Confused? – Don’t Worry, So is Wall Street!
By David Nelson, CFA CMT
If you’re confused about the chaotic market action since the start of the year, don’t worry, you’re not alone. So is Wall Street. On most weekends, I spend time sifting through data and listening to what other talking heads have to say, if for no other reason to challenge my own theories.
Data by FactSet
If you want some opposing opinions look no further than two of the biggest, Goldman Sachs and JP Morgan. Goldman’s David Kostin points out that during the last 12 months the Russell 2000 has underperformed the S&P 500 by 2500 basis points or a full 25%, the worst 12-month relative performance since 1999. David also believes tightening financial conditions, slowing growth and a flattening yield curve will force continued small cap underperformance.
On the other side of town JP Morgan believes investors should buy the dip in the Russell and other cyclical stocks believing recession is priced in, an outcome they don’t endorse.
Twelve months from now, one of them is going to be wrong.
I’ll take the over
One of the few areas of agreement on the street are that the Fed will hike multiple times this year with only two data points in dispute.
- Will they hike every meeting?
- Will March be 25bps or a full 50?
With inflation at 40-year highs and a robust employment report featuring an hourly earnings print of +0.7% and +5.7% year on year, I’ll take the over.
Source: Board of Governors Federal Reserve
As Chetan Jindal manager of the Greenwich Ivy Long/Short Fund (GIVYX) pointed out on the Belpointe D2 Show on Thursday, Fed hiking cycles usually last years.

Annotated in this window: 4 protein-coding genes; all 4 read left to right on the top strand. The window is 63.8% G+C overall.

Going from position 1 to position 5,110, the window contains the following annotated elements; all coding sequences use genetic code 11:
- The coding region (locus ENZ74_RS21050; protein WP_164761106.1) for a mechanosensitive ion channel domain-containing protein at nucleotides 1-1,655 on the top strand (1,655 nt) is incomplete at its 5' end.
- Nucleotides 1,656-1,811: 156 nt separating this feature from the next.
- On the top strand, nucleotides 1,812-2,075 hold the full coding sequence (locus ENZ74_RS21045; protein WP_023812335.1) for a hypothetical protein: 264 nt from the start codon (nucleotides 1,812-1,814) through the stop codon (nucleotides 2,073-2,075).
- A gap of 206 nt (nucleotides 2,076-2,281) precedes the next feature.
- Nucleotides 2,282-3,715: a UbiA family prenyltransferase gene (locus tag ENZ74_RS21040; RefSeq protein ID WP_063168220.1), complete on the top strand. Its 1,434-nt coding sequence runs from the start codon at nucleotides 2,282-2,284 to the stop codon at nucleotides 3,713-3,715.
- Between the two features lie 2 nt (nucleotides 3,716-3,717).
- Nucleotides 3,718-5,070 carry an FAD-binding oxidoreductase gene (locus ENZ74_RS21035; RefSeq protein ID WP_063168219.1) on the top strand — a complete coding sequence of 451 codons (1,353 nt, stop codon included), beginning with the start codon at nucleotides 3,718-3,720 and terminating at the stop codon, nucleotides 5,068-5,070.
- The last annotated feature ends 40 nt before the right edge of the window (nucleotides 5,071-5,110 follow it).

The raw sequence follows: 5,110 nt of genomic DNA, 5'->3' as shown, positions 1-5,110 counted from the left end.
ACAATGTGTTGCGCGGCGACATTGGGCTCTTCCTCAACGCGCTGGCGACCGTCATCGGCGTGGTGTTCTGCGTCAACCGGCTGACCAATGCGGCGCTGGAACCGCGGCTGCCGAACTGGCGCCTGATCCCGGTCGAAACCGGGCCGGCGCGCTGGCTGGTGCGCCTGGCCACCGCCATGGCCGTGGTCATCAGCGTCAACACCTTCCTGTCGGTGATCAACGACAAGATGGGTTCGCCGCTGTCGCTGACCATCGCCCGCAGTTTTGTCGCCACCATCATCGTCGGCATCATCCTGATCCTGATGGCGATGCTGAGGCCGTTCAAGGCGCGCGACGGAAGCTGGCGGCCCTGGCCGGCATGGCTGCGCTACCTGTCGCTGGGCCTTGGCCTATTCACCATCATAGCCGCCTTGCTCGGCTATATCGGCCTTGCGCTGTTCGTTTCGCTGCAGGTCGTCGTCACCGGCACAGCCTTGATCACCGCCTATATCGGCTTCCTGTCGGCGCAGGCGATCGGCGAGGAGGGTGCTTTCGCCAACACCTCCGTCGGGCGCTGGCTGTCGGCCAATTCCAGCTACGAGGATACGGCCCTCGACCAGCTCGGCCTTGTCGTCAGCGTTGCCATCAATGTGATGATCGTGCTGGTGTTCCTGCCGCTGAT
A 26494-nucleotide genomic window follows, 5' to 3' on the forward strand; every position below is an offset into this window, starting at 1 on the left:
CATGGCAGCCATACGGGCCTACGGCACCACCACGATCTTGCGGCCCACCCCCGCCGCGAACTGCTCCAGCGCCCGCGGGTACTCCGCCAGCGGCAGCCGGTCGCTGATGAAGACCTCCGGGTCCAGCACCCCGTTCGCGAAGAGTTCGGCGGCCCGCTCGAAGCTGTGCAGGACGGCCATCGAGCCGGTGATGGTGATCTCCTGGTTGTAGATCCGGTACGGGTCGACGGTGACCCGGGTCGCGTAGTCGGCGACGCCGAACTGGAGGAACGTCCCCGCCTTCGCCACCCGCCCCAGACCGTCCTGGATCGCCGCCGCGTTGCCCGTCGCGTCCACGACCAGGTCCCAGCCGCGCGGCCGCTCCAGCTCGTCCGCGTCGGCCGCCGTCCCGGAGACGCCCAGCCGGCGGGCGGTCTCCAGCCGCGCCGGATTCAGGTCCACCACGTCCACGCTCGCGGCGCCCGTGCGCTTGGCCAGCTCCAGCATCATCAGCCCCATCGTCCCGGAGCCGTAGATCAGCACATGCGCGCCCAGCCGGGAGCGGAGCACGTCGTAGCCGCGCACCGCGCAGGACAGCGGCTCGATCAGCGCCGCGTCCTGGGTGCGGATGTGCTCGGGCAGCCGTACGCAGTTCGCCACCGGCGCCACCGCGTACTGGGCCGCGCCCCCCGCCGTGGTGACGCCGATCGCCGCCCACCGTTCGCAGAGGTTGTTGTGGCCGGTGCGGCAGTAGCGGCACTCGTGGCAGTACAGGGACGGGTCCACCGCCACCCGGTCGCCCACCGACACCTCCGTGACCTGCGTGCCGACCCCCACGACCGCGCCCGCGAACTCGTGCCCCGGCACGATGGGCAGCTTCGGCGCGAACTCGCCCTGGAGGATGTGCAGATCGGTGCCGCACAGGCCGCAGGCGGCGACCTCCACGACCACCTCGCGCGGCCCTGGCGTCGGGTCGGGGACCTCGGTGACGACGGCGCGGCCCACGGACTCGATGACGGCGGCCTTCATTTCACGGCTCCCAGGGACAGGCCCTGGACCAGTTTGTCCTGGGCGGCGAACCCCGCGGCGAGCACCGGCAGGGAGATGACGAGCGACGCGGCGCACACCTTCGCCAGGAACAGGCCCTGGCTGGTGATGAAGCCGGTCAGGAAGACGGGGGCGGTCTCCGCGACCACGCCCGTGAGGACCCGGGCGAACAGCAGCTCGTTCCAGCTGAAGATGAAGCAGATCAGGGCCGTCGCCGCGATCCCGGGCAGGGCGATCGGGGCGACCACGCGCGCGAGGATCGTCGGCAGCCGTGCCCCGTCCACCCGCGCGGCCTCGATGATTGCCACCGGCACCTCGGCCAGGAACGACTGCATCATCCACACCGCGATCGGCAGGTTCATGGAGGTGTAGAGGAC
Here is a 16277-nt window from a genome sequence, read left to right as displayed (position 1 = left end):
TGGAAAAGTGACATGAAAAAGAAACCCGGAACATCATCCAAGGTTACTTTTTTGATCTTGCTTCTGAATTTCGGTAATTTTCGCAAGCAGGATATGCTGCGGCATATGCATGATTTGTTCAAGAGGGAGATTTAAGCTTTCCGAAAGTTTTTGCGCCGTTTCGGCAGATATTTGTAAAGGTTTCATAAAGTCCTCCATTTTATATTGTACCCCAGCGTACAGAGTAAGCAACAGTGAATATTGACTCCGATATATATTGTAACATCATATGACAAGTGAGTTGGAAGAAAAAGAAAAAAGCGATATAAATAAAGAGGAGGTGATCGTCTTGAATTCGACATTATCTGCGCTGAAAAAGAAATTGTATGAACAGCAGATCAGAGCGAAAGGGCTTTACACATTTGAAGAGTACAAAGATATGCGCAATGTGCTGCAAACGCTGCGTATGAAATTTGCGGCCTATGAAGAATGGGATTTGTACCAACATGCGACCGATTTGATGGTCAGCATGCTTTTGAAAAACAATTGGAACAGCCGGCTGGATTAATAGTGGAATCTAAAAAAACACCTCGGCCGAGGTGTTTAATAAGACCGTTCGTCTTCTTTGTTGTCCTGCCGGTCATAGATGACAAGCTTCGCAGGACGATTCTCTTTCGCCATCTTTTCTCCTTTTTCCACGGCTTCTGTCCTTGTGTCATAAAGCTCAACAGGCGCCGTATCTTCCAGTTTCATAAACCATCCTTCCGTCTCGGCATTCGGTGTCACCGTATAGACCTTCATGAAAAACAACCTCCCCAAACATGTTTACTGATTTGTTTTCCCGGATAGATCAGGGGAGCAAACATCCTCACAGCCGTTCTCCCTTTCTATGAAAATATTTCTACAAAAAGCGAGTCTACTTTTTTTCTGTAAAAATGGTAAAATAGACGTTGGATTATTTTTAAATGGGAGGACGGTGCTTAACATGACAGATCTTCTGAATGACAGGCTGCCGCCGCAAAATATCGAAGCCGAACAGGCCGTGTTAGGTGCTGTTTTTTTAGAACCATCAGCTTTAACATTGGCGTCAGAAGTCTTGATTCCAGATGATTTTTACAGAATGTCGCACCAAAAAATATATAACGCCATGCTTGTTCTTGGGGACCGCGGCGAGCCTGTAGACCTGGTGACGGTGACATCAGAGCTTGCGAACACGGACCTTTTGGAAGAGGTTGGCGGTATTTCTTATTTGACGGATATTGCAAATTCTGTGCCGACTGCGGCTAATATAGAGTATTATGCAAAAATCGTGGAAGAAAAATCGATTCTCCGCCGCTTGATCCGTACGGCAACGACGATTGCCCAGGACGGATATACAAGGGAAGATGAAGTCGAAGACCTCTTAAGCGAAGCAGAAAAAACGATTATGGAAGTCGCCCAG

The good news is that despite a 10-year yield at the highest levels since pre the pandemic it is still well below the fearsome 3% last seen during the 4th quarter of 2018. The 3% breach triggered a massive rotation out of equity into bonds as traditional fixed income buyers like insurance companies, pension plans and endowments suddenly were able to match future liabilities with something other than equity. All in, yields have a long way to go before fixed income is a competitive asset class. Make no mistake! Each stair step higher brings fixed assets closer to the promised land forcing equity multiples lower.
Data by FactSet
Falling prices are the obvious input to lower valuation multiples but they can also come from rising earnings and or increased profit margins. Growth solves a lot of problems.
Earlier I used the word chaotic and certainly last week fits that mold. Back-to-back sessions with Meta (FB) on Thursday suffering the largest ever loss ($232 Billion) in market cap followed on Friday by Amazon (AMZN) adding $191 Billion also a record.
Let’s end today’s post on a positive note. Despite the challenges, earning’s estimates the Holy Grail for Quant investors like me are still trending higher albeit at a slower pace. Also in the plus column, the S&P managed to put in a convincing week closing above the 200-day moving average.
Data by FactSet
Technically markets have a lot of work to break out of the recent downtrend. If you’re looking for a signpost look to the slope of the 200-day moving average. It says more about the health of the market than the level of the index or talking heads, including yours truly.
*At the time of this article some funds managed by David were long AMZN